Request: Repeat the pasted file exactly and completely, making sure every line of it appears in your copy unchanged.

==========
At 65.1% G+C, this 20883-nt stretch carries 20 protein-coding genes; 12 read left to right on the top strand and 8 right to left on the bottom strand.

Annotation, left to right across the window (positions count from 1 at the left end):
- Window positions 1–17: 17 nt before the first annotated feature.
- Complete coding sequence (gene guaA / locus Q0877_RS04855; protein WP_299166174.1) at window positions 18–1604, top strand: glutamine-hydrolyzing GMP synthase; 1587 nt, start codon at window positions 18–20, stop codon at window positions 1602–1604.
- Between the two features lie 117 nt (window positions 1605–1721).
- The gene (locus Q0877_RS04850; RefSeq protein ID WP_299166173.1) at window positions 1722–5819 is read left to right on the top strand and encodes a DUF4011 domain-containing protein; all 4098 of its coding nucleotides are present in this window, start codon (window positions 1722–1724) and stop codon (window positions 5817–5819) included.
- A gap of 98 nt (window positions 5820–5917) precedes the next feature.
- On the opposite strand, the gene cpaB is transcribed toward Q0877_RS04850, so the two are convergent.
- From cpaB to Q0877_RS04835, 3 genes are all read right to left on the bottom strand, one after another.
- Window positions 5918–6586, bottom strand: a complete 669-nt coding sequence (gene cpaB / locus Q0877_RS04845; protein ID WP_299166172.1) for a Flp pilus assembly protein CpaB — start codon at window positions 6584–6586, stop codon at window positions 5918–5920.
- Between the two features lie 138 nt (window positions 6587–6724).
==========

At 65.1% G+C, this 20883-nt stretch carries 20 protein-coding genes; 12 read left to right on the top strand and 8 right to left on the bottom strand.

Annotation, left to right across the window (positions count from 1 at the left end):
- Window positions 1–17: 17 nt before the first annotated feature.
- Complete coding sequence (gene guaA / locus Q0877_RS04855; protein WP_299166174.1) at window positions 18–1604, top strand: glutamine-hydrolyzing GMP synthase; 1587 nt, start codon at window positions 18–20, stop codon at window positions 1602–1604.
- Between the two features lie 117 nt (window positions 1605–1721).
- The gene (locus Q0877_RS04850; RefSeq protein ID WP_299166173.1) at window positions 1722–5819 is read left to right on the top strand and encodes a DUF4011 domain-containing protein; all 4098 of its coding nucleotides are present in this window, start codon (window positions 1722–1724) and stop codon (window positions 5817–5819) included.
- A gap of 98 nt (window positions 5820–5917) precedes the next feature.
- On the opposite strand, the gene cpaB is transcribed toward Q0877_RS04850, so the two are convergent.
- From cpaB to Q0877_RS04835, 3 genes are all read right to left on the bottom strand, one after another.
- Window positions 5918–6586, bottom strand: a complete 669-nt coding sequence (gene cpaB / locus Q0877_RS04845; protein ID WP_299166172.1) for a Flp pilus assembly protein CpaB — start codon at window positions 6584–6586, stop codon at window positions 5918–5920.
- Between the two features lie 138 nt (window positions 6587–6724).